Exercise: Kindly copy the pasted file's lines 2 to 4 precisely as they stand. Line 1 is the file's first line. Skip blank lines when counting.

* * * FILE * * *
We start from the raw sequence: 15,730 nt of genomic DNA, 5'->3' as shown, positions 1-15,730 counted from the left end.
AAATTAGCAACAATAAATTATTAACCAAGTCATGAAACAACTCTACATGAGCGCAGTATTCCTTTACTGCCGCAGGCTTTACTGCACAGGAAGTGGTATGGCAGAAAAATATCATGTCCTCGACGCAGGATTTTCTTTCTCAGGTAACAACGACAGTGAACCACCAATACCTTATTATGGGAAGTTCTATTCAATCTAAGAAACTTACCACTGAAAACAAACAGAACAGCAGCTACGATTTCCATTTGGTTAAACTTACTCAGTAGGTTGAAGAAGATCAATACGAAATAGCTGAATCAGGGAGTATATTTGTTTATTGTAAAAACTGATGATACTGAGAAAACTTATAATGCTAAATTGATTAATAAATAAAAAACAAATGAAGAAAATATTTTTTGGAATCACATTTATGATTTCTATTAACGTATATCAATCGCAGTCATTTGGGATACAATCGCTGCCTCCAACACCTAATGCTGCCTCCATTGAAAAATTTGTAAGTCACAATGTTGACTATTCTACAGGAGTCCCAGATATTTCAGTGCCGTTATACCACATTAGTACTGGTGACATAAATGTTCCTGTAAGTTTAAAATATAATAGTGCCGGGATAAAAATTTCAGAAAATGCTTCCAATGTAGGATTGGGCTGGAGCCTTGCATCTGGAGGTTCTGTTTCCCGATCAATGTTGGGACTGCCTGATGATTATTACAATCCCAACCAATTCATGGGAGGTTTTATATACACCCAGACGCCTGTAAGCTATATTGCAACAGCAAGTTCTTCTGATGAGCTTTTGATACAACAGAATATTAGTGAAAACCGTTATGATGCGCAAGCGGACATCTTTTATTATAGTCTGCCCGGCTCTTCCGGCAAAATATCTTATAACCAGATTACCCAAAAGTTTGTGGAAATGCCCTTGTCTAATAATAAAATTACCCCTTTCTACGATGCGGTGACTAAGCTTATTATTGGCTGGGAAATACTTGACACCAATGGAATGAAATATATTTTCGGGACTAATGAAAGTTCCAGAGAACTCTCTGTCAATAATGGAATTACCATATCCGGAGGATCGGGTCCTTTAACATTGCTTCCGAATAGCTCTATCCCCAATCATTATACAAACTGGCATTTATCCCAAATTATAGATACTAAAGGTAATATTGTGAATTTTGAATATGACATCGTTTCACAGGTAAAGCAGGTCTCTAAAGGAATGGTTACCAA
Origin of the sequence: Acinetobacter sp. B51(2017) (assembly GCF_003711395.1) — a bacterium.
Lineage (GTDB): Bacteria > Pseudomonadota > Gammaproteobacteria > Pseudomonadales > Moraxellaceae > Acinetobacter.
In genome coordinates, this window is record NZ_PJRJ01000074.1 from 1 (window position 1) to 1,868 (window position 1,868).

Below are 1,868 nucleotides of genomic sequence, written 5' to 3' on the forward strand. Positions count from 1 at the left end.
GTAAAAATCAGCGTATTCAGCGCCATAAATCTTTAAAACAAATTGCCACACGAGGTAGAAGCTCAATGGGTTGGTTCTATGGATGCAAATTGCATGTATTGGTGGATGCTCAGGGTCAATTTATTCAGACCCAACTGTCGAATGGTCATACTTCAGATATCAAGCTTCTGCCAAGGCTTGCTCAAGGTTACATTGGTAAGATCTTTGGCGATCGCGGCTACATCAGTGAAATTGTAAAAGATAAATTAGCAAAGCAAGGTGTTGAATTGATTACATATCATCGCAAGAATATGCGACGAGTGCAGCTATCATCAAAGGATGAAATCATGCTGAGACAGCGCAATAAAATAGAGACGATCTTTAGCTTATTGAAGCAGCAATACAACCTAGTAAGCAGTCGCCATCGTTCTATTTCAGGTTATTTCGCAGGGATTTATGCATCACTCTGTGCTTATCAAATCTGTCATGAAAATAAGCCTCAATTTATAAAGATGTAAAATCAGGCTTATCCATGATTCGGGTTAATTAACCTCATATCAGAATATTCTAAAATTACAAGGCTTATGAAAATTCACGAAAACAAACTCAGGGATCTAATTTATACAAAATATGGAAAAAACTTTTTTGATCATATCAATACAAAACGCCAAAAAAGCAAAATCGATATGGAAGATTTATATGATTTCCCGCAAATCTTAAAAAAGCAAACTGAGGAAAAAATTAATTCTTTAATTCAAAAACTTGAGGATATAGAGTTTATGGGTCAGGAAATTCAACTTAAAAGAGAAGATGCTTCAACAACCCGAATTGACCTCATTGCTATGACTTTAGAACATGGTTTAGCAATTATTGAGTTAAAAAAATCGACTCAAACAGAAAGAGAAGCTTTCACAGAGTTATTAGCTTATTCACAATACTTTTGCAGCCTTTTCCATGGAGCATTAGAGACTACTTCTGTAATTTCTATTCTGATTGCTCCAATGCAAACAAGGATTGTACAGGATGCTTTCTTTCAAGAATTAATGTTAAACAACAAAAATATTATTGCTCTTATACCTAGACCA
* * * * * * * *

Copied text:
AAATTAGCAACAATAAATTATTAACCAAGTCATGAAACAACTCTACATGAGCGCAGTATTCCTTTACTGCCGCAGGCTTTACTGCACAGGAAGTGGTATGGCAGAAAAATATCATGTCCTCGACGCAGGATTTTCTTTCTCAGGTAACAACGACAGTGAACCACCAATACCTTATTATGGGAAGTTCTATTCAATCTAAGAAACTTACCACTGAAAACAAACAGAACAGCAGCTACGATTTCCATTTGGTTAAACTTACTCAGTAGGTTGAAGAAGATCAATACGAAATAGCTGAATCAGGGAGTATATTTGTTTATTGTAAAAACTGATGATACTGAGAAAACTTATAATGCTAAATTGATTAATAAATAAAAAACAAATGAAGAAAATATTTTTTGGAATCACATTTATGATTTCTATTAACGTATATCAATCGCAGTCATTTGGGATACAATCGCTGCCTCCAACACCTAATGCTGCCTCCATTGAAAAATTTGTAAGTCACAATGTTGACTATTCTACAGGAGTCCCAGATATTTCAGTGCCGTTATACCACATTAGTACTGGTGACATAAATGTTCCTGTAAGTTTAAAATATAATAGTGCCGGGATAAAAATTTCAGAAAATGCTTCCAATGTAGGATTGGGCTGGAGCCTTGCATCTGGAGGTTCTGTTTCCCGATCAATGTTGGGACTGCCTGATGATTATTACAATCCCAACCAATTCATGGGAGGTTTTATATACACCCAGACGCCTGTAAGCTATATTGCAACAGCAAGTTCTTCTGATGAGCTTTTGATACAACAGAATATTAGTGAAAACCGTTATGATGCGCAAGCGGACATCTTTTATTATAGTCTGCCCGGCTCTTCCGGCAAAATATCTTATAACCAGATTACCCAAAAGTTTGTGGAAATGCCCTTGTCTAATAATAAAATTACCCCTTTCTACGATGCGGTGACTAAGCTTATTATTGGCTGGGAAATACTTGACACCAATGGAATGAAATATATTTTCGGGACTAATGAAAGTTCCAGAGAACTCTCTGTCAATAATGGAATTACCATATCCGGAGGATCGGGTCCTTTAACATTGCTTCCGAATAGCTCTATCCCCAATCATTATACAAACTGGCATTTATCCCAAATTATAGATACTAAAGGTAATATTGTGAATTTTGAATATGACATCGTTTCACAGGTAAAGCAGGTCTCTAAAGGAATGGTTACCAA
Origin of the sequence: Acinetobacter sp. B51(2017) (assembly GCF_003711395.1) — a bacterium.
Lineage (GTDB): Bacteria > Pseudomonadota > Gammaproteobacteria > Pseudomonadales > Moraxellaceae > Acinetobacter.